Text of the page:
In the past few days, I've had a series of events occur that are concrete reminders that "grit" pays off. However, I realized that what I'm proudest of this year is not the pride in the outcomes, but that I have learned (and re-learned) how to be present and to believe in myself even when I don't know whether or not the outcomes of my efforts are going to be what I hope for. It is this that has taken more strength than I've ever been able to conjure before in my life. And I breathe into this realization. I had a dissertation committee member who told me last year that I would be finished with my dissertation when I had learned all I needed to learn from the process. That idea caused a lot of anxiety for me for a while, but I think this applies to a lot of the things we do. When we learn how to move through the waves of emotion, without attaching our identity to a particular timeline or an outcome that is supposedly going to be a result of what we're doing, then we are able to learn what we need from the process.
In her TEDx talk [http://www.youtube.com/watch?v=H14bBuluwB8], Angela Lee Duckworth defines "grit" as passion and perseverance for long term goals. I've thought a lot about this idea as a teacher: Duckworth cites Carol Dweck's research on "growth mindset" as an inspiration for her own thinking, and Dweck's research has informed how I communicate ideas to students--that the ability to learn is not fixed. In my experience, it is clear that students who are willing to fail, yet who don't believe that failure is a permanent condition, are the ones who will see continued growth and success. This is not a new story, but a difficult one to internalize. The only limitations that I regularly see are students who limit themselves and the risks they take because they are afraid of failure. I'm pretty sure that risk-taking should be a core component of every curriculum at every grade level.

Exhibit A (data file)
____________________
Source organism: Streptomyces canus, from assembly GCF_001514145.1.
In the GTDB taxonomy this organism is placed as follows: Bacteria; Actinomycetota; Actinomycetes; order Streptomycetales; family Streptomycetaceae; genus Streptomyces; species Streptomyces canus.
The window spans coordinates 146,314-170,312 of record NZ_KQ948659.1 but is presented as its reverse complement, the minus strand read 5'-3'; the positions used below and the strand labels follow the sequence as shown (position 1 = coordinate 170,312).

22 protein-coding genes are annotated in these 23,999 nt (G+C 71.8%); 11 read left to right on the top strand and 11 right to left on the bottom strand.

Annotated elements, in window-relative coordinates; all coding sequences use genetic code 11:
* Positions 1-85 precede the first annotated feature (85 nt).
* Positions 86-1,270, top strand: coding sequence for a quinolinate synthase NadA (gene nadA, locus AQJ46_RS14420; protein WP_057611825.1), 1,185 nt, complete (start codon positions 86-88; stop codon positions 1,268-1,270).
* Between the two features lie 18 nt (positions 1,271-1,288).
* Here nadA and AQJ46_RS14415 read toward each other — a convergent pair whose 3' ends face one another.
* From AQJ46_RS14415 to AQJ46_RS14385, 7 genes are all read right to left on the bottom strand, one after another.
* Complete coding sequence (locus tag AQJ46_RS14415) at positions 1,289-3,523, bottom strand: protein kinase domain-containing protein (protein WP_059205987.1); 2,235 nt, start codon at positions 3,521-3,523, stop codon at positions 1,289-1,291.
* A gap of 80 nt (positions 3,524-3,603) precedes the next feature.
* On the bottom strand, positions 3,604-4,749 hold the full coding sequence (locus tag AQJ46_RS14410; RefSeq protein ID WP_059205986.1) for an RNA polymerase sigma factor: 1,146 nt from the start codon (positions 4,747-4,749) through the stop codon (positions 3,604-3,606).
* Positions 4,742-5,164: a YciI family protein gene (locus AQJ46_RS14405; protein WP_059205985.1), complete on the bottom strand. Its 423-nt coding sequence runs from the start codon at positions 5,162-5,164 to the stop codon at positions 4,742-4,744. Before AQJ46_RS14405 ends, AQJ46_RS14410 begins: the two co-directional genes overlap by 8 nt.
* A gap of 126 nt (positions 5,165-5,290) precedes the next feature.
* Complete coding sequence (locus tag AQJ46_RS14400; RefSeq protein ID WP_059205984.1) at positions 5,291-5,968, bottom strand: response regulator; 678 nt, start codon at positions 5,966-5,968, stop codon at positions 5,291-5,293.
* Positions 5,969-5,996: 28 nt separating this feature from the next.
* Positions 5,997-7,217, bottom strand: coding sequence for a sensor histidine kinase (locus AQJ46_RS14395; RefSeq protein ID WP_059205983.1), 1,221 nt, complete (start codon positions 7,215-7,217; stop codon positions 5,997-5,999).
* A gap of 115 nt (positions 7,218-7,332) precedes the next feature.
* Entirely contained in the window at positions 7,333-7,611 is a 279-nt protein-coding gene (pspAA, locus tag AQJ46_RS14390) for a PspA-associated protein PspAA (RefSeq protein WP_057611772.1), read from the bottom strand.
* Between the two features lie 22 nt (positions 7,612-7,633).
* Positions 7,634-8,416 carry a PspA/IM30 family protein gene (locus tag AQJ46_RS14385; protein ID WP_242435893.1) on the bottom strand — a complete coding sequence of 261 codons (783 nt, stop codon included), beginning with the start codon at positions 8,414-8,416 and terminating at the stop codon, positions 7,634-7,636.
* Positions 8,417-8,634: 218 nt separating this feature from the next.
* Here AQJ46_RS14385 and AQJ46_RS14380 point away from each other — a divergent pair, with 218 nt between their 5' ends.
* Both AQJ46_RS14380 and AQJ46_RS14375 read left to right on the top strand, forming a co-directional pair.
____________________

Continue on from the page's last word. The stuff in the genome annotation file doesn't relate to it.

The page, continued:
These same limitations follow us into adulthood. I look around me and see people paralyzed by fear of change, fear of failure, and fear of the unknown--a willingness, conscious or not, to settle into the status quo. I sure as hell suffer from paralysis on occasion--we all do. I think we can skip the facade of perfection and the fear of failure. It's time to keep it realer than most and get grittier.